Government policy stops prevention of lifestyle diseases
A lthough India has committed to curb non-communicable diseases, as per the recommendations of the World Health Organization (who), its policies in other sectors will prevent this from happening. This was apparent at the National Consultation on Implementation of who's Global Strategy on Diet, Physical Activity and Health held recently by the Union ministry of health and family welfare and who. The global strategy was adopted at the World Health Assembly (wha) 2004 and member states are expected to come up with indigenous strategies by May 2006 ('Fat chance', Down To Earth , May 15, 2004). India is one of the few countries to hold such a consultation, though it was a hurried affair in view of wha 2005 (scheduled for May).
Most participants in the meeting, held from April 26-27, 2005 in Delhi, were members of the scientific community and non-governmental organisations (ngos). Representatives of ministries concerned, such as agriculture, did not come, while only one representative from the large food industry, comprising thousands of companies, attended the meeting. Nevertheless, suggestions were aplenty on how to achieve a healthy lifestyle. Discussions centred upon who's recommendations that include consuming 400-500 grammes (g) of fruits and vegetables daily, increasing physical activity and ensuring food labelling. Carrying these recommendations through needs collaboration not only from industry, researchers and ngos, but also the different ministries.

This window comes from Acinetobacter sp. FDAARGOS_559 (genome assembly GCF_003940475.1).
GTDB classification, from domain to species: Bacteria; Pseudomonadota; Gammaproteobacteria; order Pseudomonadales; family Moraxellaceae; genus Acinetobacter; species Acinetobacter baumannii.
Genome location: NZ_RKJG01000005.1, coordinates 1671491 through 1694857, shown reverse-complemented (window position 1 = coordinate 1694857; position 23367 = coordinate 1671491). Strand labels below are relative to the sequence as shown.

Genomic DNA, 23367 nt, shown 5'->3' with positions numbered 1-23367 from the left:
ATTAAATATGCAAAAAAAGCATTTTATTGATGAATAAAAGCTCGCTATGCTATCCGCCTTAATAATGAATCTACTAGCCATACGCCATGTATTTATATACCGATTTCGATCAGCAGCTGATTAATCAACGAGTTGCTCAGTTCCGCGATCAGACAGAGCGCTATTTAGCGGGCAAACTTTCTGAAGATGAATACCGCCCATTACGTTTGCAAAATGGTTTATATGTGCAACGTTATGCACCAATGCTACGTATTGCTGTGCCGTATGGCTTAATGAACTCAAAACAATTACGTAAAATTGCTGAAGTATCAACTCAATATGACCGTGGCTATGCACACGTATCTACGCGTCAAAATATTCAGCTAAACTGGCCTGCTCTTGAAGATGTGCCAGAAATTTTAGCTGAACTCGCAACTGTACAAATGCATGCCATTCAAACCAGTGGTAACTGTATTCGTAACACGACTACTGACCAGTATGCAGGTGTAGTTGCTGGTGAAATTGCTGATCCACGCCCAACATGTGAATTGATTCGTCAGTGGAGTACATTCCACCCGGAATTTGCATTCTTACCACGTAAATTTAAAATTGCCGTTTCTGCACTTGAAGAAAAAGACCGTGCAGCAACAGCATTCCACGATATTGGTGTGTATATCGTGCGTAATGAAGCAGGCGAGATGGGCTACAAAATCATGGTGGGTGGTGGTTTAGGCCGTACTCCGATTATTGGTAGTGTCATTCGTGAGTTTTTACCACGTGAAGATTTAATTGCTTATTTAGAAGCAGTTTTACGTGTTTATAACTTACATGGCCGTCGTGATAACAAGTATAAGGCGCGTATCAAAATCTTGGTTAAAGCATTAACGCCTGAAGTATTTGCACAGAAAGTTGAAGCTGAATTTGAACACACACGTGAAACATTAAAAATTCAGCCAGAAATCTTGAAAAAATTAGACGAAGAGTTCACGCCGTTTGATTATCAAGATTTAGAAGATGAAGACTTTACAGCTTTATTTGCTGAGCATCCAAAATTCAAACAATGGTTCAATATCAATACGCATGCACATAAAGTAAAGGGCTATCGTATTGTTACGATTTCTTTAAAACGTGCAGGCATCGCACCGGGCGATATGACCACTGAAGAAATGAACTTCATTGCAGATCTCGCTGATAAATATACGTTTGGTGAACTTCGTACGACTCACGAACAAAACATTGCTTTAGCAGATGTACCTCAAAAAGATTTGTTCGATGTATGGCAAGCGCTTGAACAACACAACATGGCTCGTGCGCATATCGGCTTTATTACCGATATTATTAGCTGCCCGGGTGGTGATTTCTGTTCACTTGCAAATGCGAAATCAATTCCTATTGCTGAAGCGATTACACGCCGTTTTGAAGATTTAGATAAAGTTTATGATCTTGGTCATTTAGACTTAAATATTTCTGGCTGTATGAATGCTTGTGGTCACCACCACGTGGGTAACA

It's another matter that the ministries don't work well together. The National Nutrition Policy adopted in 1993 is a case in point. Despite the involvement of the Inter-Ministerial Coordination Committee and the prime minister, the scheme has little to show in terms of results even after being in place for more than a decade.
Another key recommendation by who is ensuring enough physical activities for the people, especially schoolchildren. But physical activity is not seen as an important part of school curricula. "The crammed school timings do not allow sufficient time on the field," says Rita Jain, a lecturer with the Indira Gandhi Institute of Physical Education and Sports Sciences, University of Delhi. An activity good for everyone would be cycling but it is a risky option in the absence of separate lanes. "Big cities make cycles an unfeasible mode of transport. Instead, special tracks should be made in the same way as jogging tracks," says E P N Ribeiro, director, Association of Metropolitan Development Authorities, Delhi. When this would be done, is anybody's guess.
The consultation laid special emphasis on the role of research. For example, suggestions on reducing salt intake should be accompanied by research to ensure iodine (present in the salt) intake remains sufficient. According to Kamala Krishnaswamy, former director of the National Institute of Health, Hyderabad, more research would require setting up of more labs.
The food industry's role was critical: it was suggested that its products should be low in fat, salt and sugar. But with the sole representative from industry and none from the ministries concerned present, nothing much could be achieved. The consultation ended with the formation of several task forces -- one to coordinate the medical professionals, one on research and another one to create social awareness. Perhaps one is needed to ensure better participation next time.
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